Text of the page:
The Wren Boys are back to take over this Cork town on St Stephen’s day
The wren, the wren, the king of all birds…
On St Stephen’s Day you will find him down in Carrigaline; this year, the town will once again host the annual Wrenboys Festival for a morning of music, dress-up, and street dancing.
The ancient annual festival has roots that go back long before Christmas when locals would set out on the hunt for the treacherous wren, collecting donations from neighbours as they went.
Traditionally, the Wren Boys would wear odd costumes and accessories like masks and straw hats, and they often brought along musicians to help set the mood for the party following the hunt, leading to dancing, merriment, and much disapproval from the local priest.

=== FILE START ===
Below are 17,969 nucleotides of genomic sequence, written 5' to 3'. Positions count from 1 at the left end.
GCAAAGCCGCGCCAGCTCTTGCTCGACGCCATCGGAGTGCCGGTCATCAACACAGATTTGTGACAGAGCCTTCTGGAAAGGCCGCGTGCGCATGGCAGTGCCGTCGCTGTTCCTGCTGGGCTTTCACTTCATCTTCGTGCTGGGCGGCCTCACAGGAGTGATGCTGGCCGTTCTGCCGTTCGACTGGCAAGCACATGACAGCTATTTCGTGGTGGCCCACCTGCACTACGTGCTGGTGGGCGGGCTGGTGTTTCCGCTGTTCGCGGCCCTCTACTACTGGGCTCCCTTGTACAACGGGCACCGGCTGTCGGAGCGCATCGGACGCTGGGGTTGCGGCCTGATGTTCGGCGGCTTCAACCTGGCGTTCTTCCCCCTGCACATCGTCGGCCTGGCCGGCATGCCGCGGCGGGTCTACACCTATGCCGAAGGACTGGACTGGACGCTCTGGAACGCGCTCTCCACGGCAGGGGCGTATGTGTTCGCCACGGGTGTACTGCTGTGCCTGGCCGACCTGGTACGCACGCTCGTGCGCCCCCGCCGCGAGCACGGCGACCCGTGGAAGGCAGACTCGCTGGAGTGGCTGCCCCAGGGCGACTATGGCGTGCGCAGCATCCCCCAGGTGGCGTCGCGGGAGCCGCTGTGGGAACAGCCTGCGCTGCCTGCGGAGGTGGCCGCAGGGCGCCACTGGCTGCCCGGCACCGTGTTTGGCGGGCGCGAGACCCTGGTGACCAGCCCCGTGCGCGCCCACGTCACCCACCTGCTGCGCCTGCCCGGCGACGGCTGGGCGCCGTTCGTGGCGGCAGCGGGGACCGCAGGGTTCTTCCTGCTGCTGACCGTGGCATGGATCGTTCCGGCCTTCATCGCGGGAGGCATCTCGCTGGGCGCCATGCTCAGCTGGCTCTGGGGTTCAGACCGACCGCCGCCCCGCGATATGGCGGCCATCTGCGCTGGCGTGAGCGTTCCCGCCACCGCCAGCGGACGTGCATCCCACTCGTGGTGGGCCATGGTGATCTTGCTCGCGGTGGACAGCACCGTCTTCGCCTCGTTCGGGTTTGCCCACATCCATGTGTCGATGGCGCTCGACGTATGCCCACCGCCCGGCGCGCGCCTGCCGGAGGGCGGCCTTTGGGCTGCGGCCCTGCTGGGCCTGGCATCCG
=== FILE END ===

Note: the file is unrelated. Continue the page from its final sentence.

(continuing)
Thankfully, the wren is only hunted in song these days but the festival endures thanks to some committed organisers in Carrigaline and around the country.
Organisers are encouraging everyone to dress up in their craziest outfit for the day to get into the spirit of this ancient tradition.
Just make sure you brush up on the first verse of the Wren Song before you go:
“The wren, the wren, the king of all birds,
St. Stephen’s Day was caught in the furze,
Although he was little his honour was great,
Jump up me lads and give him a treat.
Up with the kettle and down with the pan,
And give us a penny to bury the wren.”
This St Stephen’s Day the Carrigaline Wren Boys Street Festival takes place from 11am to 1.30pm on Main Street.